The Company With The Best Culture? Twitter, According To Glassdoor

Tech companies made a strong showing in Glassdoor's first report ranking corporate cultures.

To outsiders, Silicon Valley work culture seems almost like a joke: college kids pretending to be adults in unkempt hair who show up to business meetings wearing wrinkled T-shirts with jeans. But for the people entrenched in it, what could be better?

Glassdoor on Friday released its first report on the companies with the best work culture and values, as determined by reviews and ratings by former and current employees. Not only does Twitter top the list, but tech made a strong showing overall, filling 11 of the 25 spots. Aside from the microblogging service, the list also includes Google at No. 3, Facebook at No. 5, and Apple at No. 15.

What is it that Twitter employees love about their workplace? Friendly coworkers, for one ("Great culture—people are very smart and willing to help. Everyone is friendly," wrote one account executive) and rooftop meetings for another ("Team meetings on the roof are the best, great teamwork and a lot of smart people," a software engineer reported).

Interestingly, fast-food chain Chick-fil-A (the only one representing its industry) was ranked at No. 7. Employees appreciated the flexible schedule and family-oriented culture at the company, which in 2012 created a firestorm over its CEO's anti-gay-marriage remarks. “Great foundation in Christian values, flexible scheduling, great customer base, low turnover,” wrote a Chick-fil-A director.

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[Twitter Image: 360b via Shutterstock]

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3 Comments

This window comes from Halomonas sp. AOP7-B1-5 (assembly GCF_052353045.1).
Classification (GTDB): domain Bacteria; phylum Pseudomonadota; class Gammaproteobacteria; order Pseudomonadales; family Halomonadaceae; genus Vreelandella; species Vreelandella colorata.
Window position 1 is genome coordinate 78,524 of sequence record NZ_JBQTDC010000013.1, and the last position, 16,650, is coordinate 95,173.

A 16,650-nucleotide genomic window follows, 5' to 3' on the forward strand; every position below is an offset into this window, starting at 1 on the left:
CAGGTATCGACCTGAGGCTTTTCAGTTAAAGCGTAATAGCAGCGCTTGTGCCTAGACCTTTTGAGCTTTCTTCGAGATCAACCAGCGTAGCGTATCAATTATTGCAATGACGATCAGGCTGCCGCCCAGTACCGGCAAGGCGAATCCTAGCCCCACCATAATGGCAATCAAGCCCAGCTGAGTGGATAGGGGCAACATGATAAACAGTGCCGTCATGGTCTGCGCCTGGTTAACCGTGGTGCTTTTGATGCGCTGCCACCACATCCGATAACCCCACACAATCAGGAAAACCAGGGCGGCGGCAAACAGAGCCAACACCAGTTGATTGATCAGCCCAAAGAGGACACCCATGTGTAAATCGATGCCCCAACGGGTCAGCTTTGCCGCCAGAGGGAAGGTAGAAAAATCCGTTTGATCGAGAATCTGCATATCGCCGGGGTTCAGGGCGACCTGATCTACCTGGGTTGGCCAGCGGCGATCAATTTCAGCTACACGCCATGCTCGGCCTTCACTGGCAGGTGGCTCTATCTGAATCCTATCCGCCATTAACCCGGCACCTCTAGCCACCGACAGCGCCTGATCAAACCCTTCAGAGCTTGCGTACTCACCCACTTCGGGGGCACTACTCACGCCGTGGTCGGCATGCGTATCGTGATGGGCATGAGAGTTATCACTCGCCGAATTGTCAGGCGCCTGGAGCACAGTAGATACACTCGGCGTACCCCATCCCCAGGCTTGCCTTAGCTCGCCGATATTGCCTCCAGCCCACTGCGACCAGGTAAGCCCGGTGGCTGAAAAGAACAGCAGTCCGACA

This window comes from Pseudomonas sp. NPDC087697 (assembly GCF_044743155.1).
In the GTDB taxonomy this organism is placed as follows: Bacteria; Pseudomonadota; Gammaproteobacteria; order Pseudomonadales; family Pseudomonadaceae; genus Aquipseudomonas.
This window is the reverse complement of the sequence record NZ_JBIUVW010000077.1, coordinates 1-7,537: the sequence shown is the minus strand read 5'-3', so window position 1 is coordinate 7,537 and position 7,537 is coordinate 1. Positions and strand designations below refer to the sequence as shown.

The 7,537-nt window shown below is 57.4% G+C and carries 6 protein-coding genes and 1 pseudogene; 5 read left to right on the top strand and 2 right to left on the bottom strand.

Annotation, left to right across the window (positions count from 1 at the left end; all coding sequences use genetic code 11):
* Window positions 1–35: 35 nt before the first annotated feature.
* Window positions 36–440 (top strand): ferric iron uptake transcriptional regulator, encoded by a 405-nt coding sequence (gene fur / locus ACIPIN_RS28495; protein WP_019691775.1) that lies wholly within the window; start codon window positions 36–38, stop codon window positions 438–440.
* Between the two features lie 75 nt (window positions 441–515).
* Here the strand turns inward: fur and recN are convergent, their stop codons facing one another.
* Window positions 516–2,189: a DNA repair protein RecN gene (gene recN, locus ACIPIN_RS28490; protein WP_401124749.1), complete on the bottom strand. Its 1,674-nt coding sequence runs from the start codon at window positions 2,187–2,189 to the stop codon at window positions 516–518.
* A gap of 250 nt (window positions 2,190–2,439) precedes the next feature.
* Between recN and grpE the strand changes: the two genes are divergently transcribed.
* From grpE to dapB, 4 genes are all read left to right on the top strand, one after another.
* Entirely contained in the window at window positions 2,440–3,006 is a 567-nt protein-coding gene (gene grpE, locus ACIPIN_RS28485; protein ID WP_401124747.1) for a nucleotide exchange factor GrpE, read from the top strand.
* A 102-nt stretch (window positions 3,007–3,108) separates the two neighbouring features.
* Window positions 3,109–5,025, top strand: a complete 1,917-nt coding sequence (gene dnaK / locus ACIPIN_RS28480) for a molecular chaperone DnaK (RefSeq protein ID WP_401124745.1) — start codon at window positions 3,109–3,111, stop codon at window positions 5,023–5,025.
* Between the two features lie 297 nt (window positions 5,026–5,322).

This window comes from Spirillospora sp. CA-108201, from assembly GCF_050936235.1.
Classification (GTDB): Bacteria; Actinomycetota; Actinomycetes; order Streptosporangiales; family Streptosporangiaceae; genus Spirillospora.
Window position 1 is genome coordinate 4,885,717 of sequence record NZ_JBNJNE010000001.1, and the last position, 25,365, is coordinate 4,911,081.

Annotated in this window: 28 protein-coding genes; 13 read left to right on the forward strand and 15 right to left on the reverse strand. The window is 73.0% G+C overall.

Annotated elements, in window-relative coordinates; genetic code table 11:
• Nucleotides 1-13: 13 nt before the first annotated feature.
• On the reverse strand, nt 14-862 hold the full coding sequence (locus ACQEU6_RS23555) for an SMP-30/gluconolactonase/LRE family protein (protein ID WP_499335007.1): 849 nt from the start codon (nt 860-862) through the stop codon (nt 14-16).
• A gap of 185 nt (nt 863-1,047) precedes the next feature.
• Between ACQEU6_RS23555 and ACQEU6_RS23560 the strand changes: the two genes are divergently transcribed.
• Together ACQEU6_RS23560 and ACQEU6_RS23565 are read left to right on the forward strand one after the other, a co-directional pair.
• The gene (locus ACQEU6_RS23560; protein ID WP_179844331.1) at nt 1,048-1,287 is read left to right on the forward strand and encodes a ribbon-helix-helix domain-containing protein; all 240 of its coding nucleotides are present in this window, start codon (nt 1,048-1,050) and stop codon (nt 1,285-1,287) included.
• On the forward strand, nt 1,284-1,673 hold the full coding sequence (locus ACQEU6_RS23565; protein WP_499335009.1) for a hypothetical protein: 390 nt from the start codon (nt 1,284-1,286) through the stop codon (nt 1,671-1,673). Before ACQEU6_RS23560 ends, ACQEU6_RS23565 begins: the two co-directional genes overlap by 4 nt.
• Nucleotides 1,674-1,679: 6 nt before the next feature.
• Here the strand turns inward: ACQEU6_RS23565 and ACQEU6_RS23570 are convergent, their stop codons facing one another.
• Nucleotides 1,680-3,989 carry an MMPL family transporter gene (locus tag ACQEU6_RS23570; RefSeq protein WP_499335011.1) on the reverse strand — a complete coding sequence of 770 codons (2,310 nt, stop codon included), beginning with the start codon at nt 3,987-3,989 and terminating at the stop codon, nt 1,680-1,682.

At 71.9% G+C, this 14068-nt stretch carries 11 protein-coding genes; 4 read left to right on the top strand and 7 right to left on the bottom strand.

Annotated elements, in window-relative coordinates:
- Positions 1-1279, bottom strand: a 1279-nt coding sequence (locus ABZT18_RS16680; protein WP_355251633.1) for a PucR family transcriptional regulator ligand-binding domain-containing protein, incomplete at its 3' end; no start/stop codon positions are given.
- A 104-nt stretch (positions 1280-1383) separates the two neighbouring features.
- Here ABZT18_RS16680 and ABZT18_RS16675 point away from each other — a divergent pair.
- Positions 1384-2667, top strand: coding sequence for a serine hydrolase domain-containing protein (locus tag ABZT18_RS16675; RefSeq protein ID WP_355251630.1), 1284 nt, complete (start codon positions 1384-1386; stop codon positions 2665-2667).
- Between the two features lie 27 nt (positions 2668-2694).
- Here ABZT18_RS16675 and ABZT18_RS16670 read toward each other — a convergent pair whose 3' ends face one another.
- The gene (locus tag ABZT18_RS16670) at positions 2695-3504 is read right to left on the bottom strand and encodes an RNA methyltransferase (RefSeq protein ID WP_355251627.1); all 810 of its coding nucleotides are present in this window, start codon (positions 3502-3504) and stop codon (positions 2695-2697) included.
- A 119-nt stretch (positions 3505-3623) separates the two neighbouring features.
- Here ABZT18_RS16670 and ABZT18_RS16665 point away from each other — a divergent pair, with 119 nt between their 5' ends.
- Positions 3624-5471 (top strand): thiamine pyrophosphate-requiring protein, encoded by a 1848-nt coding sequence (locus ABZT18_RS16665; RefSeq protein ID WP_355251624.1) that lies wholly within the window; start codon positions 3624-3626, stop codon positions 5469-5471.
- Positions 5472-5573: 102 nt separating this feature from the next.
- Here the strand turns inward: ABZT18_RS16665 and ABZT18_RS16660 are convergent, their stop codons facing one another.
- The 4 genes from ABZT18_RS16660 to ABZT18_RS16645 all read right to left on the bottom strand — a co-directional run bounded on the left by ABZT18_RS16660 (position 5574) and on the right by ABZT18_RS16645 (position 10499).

• Michael Todd Rognlien

    I really wish people would stop conflating dress code and culture. Did anyone in any of these Glassdoor surveys say that wearing wrinkled tshirts and jeans was something they valued about their place of employment?

    Culture, at its core, is the way people and organizations get work done. It is often confused with things like the aforementioned dress code, perks/benefits/etc, but those are at best reflections of a company's culture and what their people value, not the things that define their way of operating. The best cultures are ones that accommodate and facilitate the way that the majority of people like to get things done together, which is why it's possible for totally separate/distinct industries to all have strong cultures even though they may not be even remotely similar. The best companies understand what makes their employees tick, ritualize and celebrate those things that produce the best impact, and hire people who also value them.

  • THANK YOU! I feel like I'm always saying "Perks are not culture. Your office ping pong table is not your culture. How are you getting work done? How are you facilitating excellence? That's your culture." I understand why people get them confused, but tons of companies are getting ping pong tables and still failing. Let's stop perpetuating the myth that being fun and casual will make your company run.